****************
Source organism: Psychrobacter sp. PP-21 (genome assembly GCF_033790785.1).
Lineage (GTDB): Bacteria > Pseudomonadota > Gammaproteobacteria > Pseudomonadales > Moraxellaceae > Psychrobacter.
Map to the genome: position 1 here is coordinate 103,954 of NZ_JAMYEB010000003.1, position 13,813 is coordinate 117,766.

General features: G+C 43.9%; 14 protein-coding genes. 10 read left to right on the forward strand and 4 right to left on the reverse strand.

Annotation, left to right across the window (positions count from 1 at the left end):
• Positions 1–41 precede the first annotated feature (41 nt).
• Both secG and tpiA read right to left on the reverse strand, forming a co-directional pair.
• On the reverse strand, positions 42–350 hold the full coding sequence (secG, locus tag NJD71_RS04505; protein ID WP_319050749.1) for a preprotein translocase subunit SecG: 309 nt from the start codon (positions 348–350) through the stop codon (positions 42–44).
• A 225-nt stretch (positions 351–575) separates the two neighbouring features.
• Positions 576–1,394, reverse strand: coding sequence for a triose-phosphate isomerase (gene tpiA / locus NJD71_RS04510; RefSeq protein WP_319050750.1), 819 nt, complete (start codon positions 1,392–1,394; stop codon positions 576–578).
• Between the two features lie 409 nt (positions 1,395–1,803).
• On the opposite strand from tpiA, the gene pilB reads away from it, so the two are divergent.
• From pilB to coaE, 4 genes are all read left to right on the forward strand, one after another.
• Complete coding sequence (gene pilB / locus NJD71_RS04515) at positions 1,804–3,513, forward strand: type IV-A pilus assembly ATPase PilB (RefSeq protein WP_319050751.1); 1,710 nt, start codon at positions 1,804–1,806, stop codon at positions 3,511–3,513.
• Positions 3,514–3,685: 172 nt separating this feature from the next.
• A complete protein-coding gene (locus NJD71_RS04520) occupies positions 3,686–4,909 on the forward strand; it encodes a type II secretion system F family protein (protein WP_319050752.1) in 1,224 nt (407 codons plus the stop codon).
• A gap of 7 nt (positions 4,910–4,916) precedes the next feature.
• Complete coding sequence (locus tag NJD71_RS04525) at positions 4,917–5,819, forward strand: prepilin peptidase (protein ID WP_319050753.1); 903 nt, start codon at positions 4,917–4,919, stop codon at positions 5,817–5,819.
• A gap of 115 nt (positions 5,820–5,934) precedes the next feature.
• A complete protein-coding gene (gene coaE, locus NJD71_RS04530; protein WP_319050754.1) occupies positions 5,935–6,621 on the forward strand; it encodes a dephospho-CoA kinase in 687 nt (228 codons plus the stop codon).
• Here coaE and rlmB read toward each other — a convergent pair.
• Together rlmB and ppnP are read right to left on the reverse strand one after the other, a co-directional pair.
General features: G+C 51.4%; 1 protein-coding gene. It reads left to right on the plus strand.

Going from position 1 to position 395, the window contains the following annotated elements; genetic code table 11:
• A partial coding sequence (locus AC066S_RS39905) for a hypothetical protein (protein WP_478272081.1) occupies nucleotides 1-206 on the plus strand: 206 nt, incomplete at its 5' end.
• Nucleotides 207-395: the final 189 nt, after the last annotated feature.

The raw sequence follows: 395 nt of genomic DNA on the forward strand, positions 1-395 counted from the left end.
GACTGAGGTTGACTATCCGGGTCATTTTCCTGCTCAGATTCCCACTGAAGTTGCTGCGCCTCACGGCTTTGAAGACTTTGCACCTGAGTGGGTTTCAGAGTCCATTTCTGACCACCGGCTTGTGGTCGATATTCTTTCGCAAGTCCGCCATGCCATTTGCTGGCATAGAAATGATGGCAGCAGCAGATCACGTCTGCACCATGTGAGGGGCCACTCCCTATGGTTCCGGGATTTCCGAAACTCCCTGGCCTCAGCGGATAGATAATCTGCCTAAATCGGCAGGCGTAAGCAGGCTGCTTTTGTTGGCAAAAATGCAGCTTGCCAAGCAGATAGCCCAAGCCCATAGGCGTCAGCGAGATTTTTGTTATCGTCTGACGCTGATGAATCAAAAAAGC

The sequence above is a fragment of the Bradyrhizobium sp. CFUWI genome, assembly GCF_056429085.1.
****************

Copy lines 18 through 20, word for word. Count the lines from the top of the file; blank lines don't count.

• Complete coding sequence (locus tag NJD71_RS04525) at positions 4,917–5,819, forward strand: prepilin peptidase (protein ID WP_319050753.1); 903 nt, start codon at positions 4,917–4,919, stop codon at positions 5,817–5,819.
• A gap of 115 nt (positions 5,820–5,934) precedes the next feature.
• A complete protein-coding gene (gene coaE, locus NJD71_RS04530; protein WP_319050754.1) occupies positions 5,935–6,621 on the forward strand; it encodes a dephospho-CoA kinase in 687 nt (228 codons plus the stop codon).